Mould-made amuletic figure in glazed composition, representing an Egyptian deity, maybe the baboon-headed god Thot, the ram-headed god Khnum (according to Museum records) or Amun-Ra Baded (?); standing in striding pose, against back-pillar; highly schematic, with crude incisions, making the identification of the god represented uncertain; pierced widthwise through head for suspension; greenish turquoise glaze, bit eroded; complete.
- Production date
- 6thC BC - 2ndC BC
Height: 2.70 centimetres
Width: 0.70 centimetres
Depth: 1.15 centimetres
- Curator's comments
- Edgar explained that “one of the trenches at the South end of the site produced a great quantity of small faience objects of the Saitic period” (Edgar 1905, 134). This trench was done "just N. of the ‘Great Wall’" of the Great Temenos and have provided figurines of Egyptian deities, pendants and beads (Hogarth diary – 2nd of May 1903; on this context: Masson forthcoming). This amulet might come from such a context.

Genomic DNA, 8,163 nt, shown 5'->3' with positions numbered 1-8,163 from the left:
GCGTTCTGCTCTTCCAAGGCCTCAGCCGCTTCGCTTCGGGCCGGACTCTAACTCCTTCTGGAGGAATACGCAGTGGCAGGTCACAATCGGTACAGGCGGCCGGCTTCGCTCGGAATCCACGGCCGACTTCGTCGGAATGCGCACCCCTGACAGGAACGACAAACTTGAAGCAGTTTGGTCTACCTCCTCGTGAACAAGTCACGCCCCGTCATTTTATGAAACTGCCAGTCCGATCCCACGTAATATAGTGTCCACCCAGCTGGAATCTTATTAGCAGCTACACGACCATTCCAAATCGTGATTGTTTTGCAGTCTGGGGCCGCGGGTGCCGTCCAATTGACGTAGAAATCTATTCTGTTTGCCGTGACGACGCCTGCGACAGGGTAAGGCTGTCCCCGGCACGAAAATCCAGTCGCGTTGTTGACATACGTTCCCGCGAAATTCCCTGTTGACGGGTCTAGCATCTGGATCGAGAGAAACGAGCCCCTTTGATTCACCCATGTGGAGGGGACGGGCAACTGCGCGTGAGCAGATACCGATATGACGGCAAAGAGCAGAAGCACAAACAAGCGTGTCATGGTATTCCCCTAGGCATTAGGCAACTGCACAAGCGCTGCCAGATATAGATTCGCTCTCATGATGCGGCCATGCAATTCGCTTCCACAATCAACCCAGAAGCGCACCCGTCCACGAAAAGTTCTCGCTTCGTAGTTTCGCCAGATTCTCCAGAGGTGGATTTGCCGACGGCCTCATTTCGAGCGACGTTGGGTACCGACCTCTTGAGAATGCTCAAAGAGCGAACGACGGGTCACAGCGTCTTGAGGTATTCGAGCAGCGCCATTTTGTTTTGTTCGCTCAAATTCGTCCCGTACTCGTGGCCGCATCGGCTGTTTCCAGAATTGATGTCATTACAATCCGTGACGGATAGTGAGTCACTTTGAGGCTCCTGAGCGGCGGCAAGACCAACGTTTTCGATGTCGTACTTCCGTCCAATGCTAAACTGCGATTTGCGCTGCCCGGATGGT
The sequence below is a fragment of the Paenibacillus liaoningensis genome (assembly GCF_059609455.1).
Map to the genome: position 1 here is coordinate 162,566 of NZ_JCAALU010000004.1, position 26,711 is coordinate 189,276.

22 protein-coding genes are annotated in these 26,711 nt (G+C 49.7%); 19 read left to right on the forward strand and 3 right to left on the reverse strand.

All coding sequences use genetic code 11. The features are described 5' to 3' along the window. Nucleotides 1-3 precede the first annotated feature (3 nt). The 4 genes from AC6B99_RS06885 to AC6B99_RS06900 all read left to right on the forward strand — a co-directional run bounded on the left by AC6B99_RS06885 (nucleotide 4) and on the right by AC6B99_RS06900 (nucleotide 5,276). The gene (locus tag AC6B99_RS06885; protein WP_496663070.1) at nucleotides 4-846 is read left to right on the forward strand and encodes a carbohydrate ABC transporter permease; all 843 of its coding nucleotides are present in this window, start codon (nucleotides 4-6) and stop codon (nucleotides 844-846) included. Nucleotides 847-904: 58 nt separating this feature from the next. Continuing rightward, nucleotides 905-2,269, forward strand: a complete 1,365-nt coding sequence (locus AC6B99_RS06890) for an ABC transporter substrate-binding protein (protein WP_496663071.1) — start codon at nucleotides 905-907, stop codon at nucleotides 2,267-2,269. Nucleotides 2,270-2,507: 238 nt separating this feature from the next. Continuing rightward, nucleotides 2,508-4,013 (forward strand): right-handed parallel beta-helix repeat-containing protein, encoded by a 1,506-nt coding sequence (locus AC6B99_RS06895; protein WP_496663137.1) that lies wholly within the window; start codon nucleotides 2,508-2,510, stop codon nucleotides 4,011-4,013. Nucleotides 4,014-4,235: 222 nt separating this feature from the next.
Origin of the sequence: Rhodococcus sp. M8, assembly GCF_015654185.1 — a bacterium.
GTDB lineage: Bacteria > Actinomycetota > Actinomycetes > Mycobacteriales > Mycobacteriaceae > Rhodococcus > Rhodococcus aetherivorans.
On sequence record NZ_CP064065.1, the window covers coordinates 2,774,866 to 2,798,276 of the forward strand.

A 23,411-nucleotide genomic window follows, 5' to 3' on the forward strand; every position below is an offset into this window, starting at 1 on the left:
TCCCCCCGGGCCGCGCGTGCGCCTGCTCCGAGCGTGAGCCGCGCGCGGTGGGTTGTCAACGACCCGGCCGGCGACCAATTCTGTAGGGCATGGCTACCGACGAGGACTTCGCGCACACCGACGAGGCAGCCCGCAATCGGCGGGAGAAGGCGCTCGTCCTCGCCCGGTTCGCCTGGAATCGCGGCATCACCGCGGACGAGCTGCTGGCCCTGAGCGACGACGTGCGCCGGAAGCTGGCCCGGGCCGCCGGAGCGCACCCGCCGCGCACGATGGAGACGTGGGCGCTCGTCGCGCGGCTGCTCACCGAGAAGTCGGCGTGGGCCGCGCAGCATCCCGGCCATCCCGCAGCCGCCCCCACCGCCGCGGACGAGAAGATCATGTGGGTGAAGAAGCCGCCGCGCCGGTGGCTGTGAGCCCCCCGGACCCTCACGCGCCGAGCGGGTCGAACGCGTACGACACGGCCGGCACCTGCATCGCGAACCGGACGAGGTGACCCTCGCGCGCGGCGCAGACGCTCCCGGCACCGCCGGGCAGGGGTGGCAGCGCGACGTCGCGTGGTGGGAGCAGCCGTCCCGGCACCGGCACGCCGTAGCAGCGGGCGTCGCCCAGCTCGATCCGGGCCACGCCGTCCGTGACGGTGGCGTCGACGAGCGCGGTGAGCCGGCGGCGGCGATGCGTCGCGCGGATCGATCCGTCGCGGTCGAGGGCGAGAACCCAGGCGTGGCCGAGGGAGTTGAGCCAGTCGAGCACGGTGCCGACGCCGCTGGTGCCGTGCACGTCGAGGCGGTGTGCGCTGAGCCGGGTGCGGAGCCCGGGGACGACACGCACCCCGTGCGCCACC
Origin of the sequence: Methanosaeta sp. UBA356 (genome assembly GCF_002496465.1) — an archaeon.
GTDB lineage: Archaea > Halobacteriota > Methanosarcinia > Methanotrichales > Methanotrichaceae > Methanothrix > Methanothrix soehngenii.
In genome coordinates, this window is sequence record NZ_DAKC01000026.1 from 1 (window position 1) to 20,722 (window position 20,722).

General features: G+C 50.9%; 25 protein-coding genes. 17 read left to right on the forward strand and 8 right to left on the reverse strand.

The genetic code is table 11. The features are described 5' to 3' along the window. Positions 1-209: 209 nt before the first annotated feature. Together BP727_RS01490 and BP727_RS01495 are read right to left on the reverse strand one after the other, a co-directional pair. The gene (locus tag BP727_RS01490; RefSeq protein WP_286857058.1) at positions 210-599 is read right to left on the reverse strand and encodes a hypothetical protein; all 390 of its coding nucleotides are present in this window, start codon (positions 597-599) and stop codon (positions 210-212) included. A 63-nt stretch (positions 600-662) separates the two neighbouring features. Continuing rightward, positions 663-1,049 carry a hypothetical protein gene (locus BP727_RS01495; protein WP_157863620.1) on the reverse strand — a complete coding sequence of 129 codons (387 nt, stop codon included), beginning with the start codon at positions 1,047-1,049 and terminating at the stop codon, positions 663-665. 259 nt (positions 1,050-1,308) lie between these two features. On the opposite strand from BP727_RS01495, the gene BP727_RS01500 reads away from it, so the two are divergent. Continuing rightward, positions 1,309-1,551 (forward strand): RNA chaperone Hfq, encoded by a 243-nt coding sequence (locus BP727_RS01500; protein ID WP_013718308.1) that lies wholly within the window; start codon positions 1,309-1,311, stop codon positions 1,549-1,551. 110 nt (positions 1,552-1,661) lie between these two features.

For a rather similar figure from Naukratis: Oxford, Ashmolean Museum AN1896-1908-EA.687.
Edgar, C. C. 1905, ‘Naukratis 1903, G. - Minor Antiquities’, in D. G. Hogarth, H. L. Lorimer and C. C. Edgar, ‘Naukratis 1903’, Journal of Hellenic Studies 25, 123–36.
Masson, A. forthcoming, ‘Naukratis: Egyptian offerings in context’, in M. Bergeron and A. Masson (eds.), Naukratis in Context II: Cults, Sanctuaries and Offerings. Proceedings of the Second Naukratis Project Workshop held at The British Museum, 22nd-23rd June 2013.
- Not on display
- Fair, surface bit worn
- Additional IDs
Miscellaneous number: AN1896-1908-EA.869 (Accession Number)